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‘Dealing With Dad’ deals with mental health in a difficult way

By Andrew Hamlin
NORTHWEST ASIAN WEEKLY

Chinese-American writer/director Tom Huang comes to his latest film ‘Dealing With Dad’ with solid skills and an impressive history under his belt. But this project required him to go where he hadn’t gone before: his own family’s history and struggles.

While I was in film school, my dad got fired from his old job at General Electric, unbeknownst to me,” recalls Huang, who brings “Dealing With Dad” to Tacoma and Seattle in time for the Asian American & Pacific Islander Heritage Month and Mental Health Awareness Month.

“When I came home for break, I saw him leaving every morning as if he were going to work, but later I heard that he was pretending.

“The next time I came home, I found my normally very active father in the dark in his living room, watching TV during the day. I asked my mother what was wrong with him, and she said, “Oh, he’s just a little sad, he’ll be fine.” To which I said, “Mom, he’s watching ‘The View,’ I don’t think he’s doing well.”

This caused an eight-year period of trying to pull his father out of depression.

“It took a long time, partly because I didn’t understand the disease at first, and once I had an idea, it took even longer to convince his friends and family that this was more than just temporary, that it was a disease. that needed to be treated.

“It was hard enough to get my parents to the hospital when they broke their leg or something, but for something like this it was almost impossible. Once people could see this for the disease it was, it became easier to find the support my father needed.”

Huang grew up in Fremont, a suburb of San Francisco, and he is old enough to remember Fremont as predominantly white, before the Silicon Valley boom brought a significant Asian population.

“I remember coming home from college and suddenly finding myself in a whole new world of hundreds of Chinese restaurants and seeing my younger cousins ​​growing up and feeling quite comfortable with their race. My high school was so full of academically minded Asian Americans that they couldn’t field a football team for a year.”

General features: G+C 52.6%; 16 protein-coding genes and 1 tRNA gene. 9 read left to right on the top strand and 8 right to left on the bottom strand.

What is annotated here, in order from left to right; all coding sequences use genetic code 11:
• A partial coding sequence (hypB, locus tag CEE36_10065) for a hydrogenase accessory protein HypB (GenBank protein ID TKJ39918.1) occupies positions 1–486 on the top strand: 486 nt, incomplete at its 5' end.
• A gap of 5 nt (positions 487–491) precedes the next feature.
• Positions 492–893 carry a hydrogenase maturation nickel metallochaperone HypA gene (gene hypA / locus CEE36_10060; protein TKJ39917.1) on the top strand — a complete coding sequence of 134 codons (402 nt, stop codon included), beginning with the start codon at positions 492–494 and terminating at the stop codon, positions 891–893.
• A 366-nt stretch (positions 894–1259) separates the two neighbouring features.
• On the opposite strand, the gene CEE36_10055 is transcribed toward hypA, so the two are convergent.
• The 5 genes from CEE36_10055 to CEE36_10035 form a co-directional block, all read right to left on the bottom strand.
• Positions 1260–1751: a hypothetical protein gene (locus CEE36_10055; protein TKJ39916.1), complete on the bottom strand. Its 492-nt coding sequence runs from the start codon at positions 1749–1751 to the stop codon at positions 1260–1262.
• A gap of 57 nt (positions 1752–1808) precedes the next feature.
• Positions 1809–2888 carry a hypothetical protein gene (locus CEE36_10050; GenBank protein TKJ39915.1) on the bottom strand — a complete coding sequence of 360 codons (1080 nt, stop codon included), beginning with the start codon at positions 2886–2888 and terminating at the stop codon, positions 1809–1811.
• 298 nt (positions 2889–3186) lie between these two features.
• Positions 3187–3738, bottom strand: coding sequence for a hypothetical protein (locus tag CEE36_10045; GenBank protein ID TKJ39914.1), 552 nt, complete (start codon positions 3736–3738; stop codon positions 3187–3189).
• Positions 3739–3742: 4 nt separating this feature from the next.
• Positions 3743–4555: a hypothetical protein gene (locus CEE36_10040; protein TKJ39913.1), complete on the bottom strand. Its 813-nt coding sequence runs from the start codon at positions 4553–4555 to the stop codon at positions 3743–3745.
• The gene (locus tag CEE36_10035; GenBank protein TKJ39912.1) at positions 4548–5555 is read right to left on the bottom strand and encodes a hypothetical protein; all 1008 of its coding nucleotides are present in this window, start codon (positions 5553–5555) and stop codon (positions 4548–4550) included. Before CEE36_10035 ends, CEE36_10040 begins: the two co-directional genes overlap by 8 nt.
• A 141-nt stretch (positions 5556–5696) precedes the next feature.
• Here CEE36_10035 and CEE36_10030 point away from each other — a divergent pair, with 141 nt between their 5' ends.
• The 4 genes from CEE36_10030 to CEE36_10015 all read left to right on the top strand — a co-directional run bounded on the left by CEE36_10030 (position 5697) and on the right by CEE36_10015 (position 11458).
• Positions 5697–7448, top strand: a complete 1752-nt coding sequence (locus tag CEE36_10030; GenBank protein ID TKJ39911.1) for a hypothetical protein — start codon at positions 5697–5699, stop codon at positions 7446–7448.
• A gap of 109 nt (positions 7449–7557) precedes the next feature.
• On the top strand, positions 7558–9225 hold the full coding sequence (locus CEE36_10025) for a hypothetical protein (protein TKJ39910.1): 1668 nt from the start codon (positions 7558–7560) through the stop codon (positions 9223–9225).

He loved watching Godzilla movies on TV and playing “Star Wars” with friends.

“I was going to play Chewbacca because apparently there were no Asians in the Star Wars universe at that time.”

But ethnic distinction has left its mark.

“Growing up speaking Chinese had a major influence, which made me feel insecure. Furthermore, my parents were successful immigrants, both alpha dogs, and they constantly berated me and each other, which made me want to separate myself even further from the things they were associated with.

He changed several things between his family’s own story and the film script, but kept the essence of family interactions and strength of character.

“The Mother is very much based on my mother and the actress, Page Leong, actually wears a lot of my mother’s clothes! Sometimes Page would grab my mother so tight that the hairs on the back of my neck would stand up and I’d think, ‘Woah, that’s too close for me.’

In addition to Leong, cast members include Ally Maki as the daughter, Hayden Szeto as the younger brother, and Peter Kim as the older brother.

One of the important roles was the father, and at the top of my list was Dana Lee, a veteran actor who has been in so many things over the years. He had a natural gruffness, which was exactly what I was looking for, and I discovered he also spoke Mandarin.

“He’s a professional actor who got into the character, but also really understood the depression aspect, because he has friends who have been depressed, and knew what I needed to portray that.”

When asked about future projects, Huang mentioned a few scripts awaiting funding: including “a gangster film set in Taiwan and a film noir set in the Japanese Manzanar incarceration camp during World War II.

“I’m also finishing a script that I’ll probably film next, a sequel to one of my successful previous films, ‘Find Me.’ The (new) film is about a trio of inner-city kids in Oakland, California, who decide to spend their last spring break together exploring national parks in the West.

“Dealing With Dad” plays at Tacoma’s Grand Cinema on May 24 and at Seattle’s Northwest Film Forum on May 24, with writer/director Tom Huang in attendance at both.

Visit for showtimes, prices and other information https://www.grandcinema.com/films/dealing-with-dad And https://nwfilmforum.org/films/dealing-with-dad-in-person-only.